SINGAPORE: Singapore will fail if the country allows racism and xenophobia to become prevalent, said Minister for Law and Home Affairs K Shanmugam on Tuesday (May 11).
Mr Shanmugam was responding in Parliament to a question from Mr Murali Pillai (PAP-Bukit Batok), who pointed to an incident last Friday when a 55-year-old woman of Indian descent had allegedly been kicked in the chest and subject to racial slurs for not wearing a mask while brisk walking.
The alleged assault - which is currently being investigated by the police - drew condemnation from several ministers, including Prime Minister Lee Hsien Loong, who said it “goes against everything that our multiracial society stands for”.
Mr Murali asked Mr Shanmugam for his assessment of “the security situation arising from this racial incident connected with the pandemic”, and what steps the authorities would take to address the situation.
Noting investigations need to be done before conclusions can be drawn, the minister said the attack appeared to be racist based on the victim’s claims.
This was consistent with other cases of racism that had risen internationally amid the pandemic, he said, pointing to incidents in the United States where Asians - particularly Chinese - were attacked for supposedly spreading COVID-19.
Such behaviour should be condemned, said Mr Shanmugam.
Singapore has been able to manage racism and over time “sought to reduce it”, he said, though this has been stirred up recently.
“Around the world economic pressures have led to populism and the populists have been seeking political profit by exploiting people's fears over jobs and economic insecurity, blaming foreigners, blaming immigrants, for all of their country's problems,” he said.
While Singapore has avoided the worst of such populist attitudes, there are legitimate concerns about foreigners taking jobs from locals, said Mr Shanmugam.
These have been fuelled by unacceptable practices, he said.
“For example, unfair employment practices that favour hiring foreigners and discriminate against our locals. It is a minority who behave like this, but it naturally makes Singaporeans unhappy,” he said, adding that the Manpower Ministry has taken steps to deal with such practices.
On top of this, Mr Shanmugam said that certain parties - which he did not identify - had been “deliberately stoking the fears, encouraging racism and xenophobia, and dog whistling”, which is “dangerous for Singapore”.
“Because first, it will be the expat Indians. Then, it will come to Singaporean Indians,” he said, noting not all would be able to distinguish between Indians born in Singapore and those born overseas.
“The lady who was attacked has been a citizen for 25 years. If we go down this route, eventually all Indians can be a target of hate,” he said, suggesting this could create an “outgroup” based on race.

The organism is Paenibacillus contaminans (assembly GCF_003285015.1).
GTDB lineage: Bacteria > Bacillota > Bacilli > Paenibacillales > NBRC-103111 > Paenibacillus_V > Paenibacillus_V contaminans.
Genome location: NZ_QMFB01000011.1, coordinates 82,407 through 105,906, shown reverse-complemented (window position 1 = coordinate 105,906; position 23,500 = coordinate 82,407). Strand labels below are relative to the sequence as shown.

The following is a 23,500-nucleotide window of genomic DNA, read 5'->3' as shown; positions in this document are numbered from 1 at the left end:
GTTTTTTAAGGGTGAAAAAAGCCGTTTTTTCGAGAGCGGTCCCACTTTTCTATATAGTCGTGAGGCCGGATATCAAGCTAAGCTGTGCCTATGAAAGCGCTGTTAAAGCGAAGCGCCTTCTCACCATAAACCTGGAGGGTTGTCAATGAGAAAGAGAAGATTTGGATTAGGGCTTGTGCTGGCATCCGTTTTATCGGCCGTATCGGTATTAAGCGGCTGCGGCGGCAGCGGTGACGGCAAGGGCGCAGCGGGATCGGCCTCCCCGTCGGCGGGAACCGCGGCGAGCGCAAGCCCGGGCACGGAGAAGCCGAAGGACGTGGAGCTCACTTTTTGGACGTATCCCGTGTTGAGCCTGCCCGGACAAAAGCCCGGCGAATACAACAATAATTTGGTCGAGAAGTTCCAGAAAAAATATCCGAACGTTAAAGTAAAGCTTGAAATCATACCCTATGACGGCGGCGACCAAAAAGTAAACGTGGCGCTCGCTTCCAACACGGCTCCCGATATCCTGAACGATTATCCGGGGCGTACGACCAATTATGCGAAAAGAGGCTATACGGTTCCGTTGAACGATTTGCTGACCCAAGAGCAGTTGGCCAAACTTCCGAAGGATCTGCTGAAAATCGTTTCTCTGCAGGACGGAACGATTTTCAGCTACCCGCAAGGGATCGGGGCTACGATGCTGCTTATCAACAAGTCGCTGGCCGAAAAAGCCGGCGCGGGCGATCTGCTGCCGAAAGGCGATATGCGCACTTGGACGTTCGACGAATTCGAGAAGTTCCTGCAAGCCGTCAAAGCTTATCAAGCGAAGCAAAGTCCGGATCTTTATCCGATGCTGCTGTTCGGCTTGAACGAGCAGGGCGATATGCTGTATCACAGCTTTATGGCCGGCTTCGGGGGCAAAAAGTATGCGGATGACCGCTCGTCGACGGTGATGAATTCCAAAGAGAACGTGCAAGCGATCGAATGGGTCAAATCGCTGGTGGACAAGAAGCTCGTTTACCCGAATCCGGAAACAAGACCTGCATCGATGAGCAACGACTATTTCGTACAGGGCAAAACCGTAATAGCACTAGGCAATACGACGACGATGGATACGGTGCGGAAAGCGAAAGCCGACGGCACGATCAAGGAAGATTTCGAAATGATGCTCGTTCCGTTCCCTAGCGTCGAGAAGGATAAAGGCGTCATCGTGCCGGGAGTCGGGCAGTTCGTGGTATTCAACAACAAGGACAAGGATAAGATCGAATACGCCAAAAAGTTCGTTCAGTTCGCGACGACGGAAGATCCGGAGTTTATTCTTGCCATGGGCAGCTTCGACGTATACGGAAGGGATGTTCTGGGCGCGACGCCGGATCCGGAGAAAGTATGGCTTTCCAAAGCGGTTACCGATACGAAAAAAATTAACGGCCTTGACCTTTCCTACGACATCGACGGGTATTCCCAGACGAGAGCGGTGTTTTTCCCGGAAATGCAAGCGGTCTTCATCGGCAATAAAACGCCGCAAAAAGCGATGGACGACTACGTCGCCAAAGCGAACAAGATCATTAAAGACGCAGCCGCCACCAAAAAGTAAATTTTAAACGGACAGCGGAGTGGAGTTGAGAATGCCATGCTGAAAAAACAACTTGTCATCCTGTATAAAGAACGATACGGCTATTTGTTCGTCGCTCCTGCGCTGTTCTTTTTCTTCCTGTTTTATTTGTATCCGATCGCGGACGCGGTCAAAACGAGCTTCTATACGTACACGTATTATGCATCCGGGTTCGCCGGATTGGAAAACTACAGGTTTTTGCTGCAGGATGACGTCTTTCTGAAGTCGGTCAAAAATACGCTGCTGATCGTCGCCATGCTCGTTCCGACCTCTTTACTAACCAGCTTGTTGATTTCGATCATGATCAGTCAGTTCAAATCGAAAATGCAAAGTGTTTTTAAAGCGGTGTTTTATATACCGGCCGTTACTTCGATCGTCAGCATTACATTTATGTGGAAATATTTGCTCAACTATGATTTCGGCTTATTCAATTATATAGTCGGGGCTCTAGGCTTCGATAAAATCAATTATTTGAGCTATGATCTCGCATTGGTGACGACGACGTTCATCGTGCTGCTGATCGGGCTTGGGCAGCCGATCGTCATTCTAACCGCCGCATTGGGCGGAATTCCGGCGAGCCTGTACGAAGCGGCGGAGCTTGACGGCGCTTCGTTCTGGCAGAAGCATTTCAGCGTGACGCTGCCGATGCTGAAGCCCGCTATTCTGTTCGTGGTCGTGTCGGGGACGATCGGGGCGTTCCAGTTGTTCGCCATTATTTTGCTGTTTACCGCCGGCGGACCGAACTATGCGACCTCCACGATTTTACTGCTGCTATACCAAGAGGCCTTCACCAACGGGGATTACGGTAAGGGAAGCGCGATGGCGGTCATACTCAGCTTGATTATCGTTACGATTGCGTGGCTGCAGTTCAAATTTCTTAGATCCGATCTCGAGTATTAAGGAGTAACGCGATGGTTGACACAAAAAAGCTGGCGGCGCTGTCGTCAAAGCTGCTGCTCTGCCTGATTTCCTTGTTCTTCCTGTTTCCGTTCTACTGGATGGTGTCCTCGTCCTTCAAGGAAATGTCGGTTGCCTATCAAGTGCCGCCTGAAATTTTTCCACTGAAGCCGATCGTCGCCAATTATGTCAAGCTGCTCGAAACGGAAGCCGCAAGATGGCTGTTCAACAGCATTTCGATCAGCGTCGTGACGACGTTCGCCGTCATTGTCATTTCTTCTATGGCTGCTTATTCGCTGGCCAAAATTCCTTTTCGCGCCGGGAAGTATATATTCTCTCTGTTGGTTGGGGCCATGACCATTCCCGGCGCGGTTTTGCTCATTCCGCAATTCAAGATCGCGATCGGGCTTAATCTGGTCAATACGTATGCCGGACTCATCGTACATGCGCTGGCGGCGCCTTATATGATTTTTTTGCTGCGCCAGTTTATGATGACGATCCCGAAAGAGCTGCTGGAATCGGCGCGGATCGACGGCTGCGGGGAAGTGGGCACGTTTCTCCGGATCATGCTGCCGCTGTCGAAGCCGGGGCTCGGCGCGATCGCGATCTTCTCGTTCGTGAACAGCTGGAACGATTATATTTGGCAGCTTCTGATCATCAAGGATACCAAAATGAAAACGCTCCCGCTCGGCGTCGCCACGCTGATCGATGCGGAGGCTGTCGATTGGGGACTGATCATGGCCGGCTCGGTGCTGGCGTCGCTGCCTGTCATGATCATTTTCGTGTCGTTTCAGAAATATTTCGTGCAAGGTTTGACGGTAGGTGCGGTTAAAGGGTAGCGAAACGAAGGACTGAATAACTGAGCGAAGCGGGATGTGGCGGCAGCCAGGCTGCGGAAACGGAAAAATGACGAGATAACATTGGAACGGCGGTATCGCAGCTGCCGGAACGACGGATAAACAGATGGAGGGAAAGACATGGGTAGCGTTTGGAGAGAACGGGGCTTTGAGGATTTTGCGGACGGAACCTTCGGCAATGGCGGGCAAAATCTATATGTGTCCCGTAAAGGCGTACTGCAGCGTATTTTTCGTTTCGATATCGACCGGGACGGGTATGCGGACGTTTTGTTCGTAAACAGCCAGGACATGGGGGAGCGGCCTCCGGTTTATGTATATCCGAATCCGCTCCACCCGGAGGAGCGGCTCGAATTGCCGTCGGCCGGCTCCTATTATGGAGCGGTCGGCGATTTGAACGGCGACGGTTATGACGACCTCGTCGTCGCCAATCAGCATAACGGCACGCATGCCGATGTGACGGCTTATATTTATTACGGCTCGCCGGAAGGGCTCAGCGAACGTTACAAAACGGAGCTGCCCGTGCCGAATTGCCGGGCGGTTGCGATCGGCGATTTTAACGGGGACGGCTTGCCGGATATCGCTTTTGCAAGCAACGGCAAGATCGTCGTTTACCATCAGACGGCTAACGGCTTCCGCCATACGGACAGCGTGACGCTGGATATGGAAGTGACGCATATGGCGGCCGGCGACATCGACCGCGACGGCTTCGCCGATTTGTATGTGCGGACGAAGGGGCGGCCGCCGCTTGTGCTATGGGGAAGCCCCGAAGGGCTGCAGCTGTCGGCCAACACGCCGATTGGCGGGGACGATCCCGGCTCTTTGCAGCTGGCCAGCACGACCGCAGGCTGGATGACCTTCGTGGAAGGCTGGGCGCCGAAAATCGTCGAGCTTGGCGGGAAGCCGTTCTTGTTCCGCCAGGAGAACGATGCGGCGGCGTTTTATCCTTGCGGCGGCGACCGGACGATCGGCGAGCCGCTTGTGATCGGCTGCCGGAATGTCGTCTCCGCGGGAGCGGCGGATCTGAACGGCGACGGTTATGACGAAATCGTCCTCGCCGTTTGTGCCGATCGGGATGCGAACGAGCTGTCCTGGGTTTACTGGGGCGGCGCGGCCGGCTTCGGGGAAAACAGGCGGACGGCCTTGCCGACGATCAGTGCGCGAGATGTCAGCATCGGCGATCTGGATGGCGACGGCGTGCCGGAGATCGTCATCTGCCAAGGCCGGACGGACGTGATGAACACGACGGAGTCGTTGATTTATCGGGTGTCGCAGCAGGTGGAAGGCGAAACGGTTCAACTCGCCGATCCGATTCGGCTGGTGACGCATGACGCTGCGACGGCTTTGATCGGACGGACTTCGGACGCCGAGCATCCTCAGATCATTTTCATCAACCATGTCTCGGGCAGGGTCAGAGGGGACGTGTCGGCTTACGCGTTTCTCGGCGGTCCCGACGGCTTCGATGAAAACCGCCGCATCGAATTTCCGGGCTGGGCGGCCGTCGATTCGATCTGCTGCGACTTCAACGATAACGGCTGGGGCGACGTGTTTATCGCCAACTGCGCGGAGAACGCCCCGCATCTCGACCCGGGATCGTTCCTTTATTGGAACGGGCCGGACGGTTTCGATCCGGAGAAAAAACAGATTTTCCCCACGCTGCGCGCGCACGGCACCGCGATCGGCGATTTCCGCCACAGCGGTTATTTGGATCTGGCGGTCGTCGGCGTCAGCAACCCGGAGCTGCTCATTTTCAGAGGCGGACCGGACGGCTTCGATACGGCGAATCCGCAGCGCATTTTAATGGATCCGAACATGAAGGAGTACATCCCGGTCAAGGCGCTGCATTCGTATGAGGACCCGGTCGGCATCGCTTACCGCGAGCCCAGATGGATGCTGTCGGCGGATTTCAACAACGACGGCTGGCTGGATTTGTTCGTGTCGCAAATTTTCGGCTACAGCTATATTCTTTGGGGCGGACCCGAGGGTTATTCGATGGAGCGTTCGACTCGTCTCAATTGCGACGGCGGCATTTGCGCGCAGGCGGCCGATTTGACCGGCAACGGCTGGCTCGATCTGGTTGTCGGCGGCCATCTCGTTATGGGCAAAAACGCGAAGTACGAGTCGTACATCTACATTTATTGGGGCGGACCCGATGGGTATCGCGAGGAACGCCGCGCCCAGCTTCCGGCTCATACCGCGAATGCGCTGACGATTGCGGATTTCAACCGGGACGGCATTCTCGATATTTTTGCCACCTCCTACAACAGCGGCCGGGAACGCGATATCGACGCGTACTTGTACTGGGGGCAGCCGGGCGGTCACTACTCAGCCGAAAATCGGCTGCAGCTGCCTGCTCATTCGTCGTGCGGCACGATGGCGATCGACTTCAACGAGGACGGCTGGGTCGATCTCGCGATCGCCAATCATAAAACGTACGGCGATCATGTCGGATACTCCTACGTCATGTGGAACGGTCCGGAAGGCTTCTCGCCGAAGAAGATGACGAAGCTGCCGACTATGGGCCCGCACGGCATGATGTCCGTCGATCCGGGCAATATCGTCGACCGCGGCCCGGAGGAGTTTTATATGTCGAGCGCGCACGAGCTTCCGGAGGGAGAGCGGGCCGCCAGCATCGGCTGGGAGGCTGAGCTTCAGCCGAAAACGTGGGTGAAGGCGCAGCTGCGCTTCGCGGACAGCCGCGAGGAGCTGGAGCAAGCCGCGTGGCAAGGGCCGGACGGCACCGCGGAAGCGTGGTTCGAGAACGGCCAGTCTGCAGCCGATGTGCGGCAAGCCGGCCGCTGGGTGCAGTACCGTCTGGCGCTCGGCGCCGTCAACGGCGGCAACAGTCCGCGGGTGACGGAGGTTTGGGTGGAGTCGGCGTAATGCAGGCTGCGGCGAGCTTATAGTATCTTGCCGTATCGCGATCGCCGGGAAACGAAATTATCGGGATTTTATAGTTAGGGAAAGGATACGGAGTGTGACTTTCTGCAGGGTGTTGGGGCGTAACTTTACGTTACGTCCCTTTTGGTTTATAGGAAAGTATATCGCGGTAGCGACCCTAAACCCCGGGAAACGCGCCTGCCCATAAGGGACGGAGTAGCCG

“The majority of Singaporeans are decent and not racist, but if we continue to fan the flames of racism, we will get to a more uncomfortable position,” he said.
Mr Shanmugam pointed to certain websites which were anti-government - which he said was “perfectly okay” - but also deliberately fomented racism, with comments describing Indians as “cockroaches” and “rapists”.
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“We should be ashamed that in the name of free speech, we allow such comments,” he said.
“This bad behaviour and open expression of racism – I invite all here to condemn.”
Such racist behaviour cannot be justified by saying “the Indians are behaving badly” or blamed on Government policies such as the India-Singapore Comprehensive Economic Cooperation Agreement (CECA), he said.
“There have been several canards about CECA, promoted by a whispering campaign,” he said, adding that any Members of Parliament who believed the agreement was a problem could put up a Motion for debate.
He singled out Non-Constituency MP Leong Mun Wai, who had previously said he was “deeply disappointed” that DBS Bank did not have a “homegrown” chief executive and whose Progress Singapore Party (PSP) had called for agreements such as CECA to be reviewed.
“I am looking at you, Mr Leong. I invite you to put up a Motion to debate CECA. You know that most of what is said about CECA is false,” he said.
Racist comments could become normalised if the country is not careful, said Mr Shanmugam.
“I hope responsible opposition parties will take a stand on this, notwithstanding that many of these sites that promote xenophobia support you.”
Mr Leong later responded by saying neither he nor the PSP were xenophobic.
“We are just stating the economic effects (that) some of these free trade agreements have had on our economy,” he said, adding he intended to take up the challenge from Mr Shanmugam for a debate at “an appropriate time in the future”.
Leader of the Opposition Pritam Singh later said the Workers’ Party was in agreement with Mr Shanmugam’s statement.
“There is no place for racism in Singapore - no ifs, no buts,” he said.
Closing his speech, Mr Shanmugam said: “Singapore is 725 sq km of rock. We have to make a living by being open to the world.
“We will fail if we allow racism and xenophobia to become prevalent, and it's contrary to everything that has made us successful and proud to be Singaporean.”